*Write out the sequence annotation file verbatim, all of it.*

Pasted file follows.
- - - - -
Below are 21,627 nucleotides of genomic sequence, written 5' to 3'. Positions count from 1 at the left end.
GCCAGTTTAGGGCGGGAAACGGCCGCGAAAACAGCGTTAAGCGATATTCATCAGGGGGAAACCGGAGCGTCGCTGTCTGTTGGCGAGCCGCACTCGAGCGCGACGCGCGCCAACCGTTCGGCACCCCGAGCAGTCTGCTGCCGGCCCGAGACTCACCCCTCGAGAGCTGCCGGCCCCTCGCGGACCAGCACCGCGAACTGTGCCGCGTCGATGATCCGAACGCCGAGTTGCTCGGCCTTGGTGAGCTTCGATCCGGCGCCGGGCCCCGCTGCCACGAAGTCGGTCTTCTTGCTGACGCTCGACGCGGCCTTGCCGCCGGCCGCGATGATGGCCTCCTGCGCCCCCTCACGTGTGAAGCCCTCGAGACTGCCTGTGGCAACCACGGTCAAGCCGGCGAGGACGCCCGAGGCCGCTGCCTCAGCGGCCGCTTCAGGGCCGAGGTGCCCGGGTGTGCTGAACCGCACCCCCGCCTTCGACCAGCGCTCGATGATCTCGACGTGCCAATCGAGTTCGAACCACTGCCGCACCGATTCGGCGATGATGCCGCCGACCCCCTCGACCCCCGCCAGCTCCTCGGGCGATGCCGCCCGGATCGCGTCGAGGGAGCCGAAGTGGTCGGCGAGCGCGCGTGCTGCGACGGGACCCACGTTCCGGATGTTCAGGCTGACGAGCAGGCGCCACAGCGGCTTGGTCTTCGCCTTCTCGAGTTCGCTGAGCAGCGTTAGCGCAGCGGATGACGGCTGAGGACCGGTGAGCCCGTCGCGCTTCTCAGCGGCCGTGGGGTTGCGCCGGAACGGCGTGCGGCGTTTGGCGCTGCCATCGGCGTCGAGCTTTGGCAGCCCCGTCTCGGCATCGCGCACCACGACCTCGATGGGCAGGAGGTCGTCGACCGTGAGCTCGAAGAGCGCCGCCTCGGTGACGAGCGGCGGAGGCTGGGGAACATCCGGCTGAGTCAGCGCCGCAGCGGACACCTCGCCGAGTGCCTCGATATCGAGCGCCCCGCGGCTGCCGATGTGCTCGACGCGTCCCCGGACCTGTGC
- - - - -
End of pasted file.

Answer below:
Below are 21,627 nucleotides of genomic sequence, written 5' to 3'. Positions count from 1 at the left end.
GCCAGTTTAGGGCGGGAAACGGCCGCGAAAACAGCGTTAAGCGATATTCATCAGGGGGAAACCGGAGCGTCGCTGTCTGTTGGCGAGCCGCACTCGAGCGCGACGCGCGCCAACCGTTCGGCACCCCGAGCAGTCTGCTGCCGGCCCGAGACTCACCCCTCGAGAGCTGCCGGCCCCTCGCGGACCAGCACCGCGAACTGTGCCGCGTCGATGATCCGAACGCCGAGTTGCTCGGCCTTGGTGAGCTTCGATCCGGCGCCGGGCCCCGCTGCCACGAAGTCGGTCTTCTTGCTGACGCTCGACGCGGCCTTGCCGCCGGCCGCGATGATGGCCTCCTGCGCCCCCTCACGTGTGAAGCCCTCGAGACTGCCTGTGGCAACCACGGTCAAGCCGGCGAGGACGCCCGAGGCCGCTGCCTCAGCGGCCGCTTCAGGGCCGAGGTGCCCGGGTGTGCTGAACCGCACCCCCGCCTTCGACCAGCGCTCGATGATCTCGACGTGCCAATCGAGTTCGAACCACTGCCGCACCGATTCGGCGATGATGCCGCCGACCCCCTCGACCCCCGCCAGCTCCTCGGGCGATGCCGCCCGGATCGCGTCGAGGGAGCCGAAGTGGTCGGCGAGCGCGCGTGCTGCGACGGGACCCACGTTCCGGATGTTCAGGCTGACGAGCAGGCGCCACAGCGGCTTGGTCTTCGCCTTCTCGAGTTCGCTGAGCAGCGTTAGCGCAGCGGATGACGGCTGAGGACCGGTGAGCCCGTCGCGCTTCTCAGCGGCCGTGGGGTTGCGCCGGAACGGCGTGCGGCGTTTGGCGCTGCCATCGGCGTCGAGCTTTGGCAGCCCCGTCTCGGCATCGCGCACCACGACCTCGATGGGCAGGAGGTCGTCGACCGTGAGCTCGAAGAGCGCCGCCTCGGTGACGAGCGGCGGAGGCTGGGGAACATCCGGCTGAGTCAGCGCCGCAGCGGACACCTCGCCGAGTGCCTCGATATCGAGCGCCCCGCGGCTGCCGATGTGCTCGACGCGTCCCCGGACCTGTGC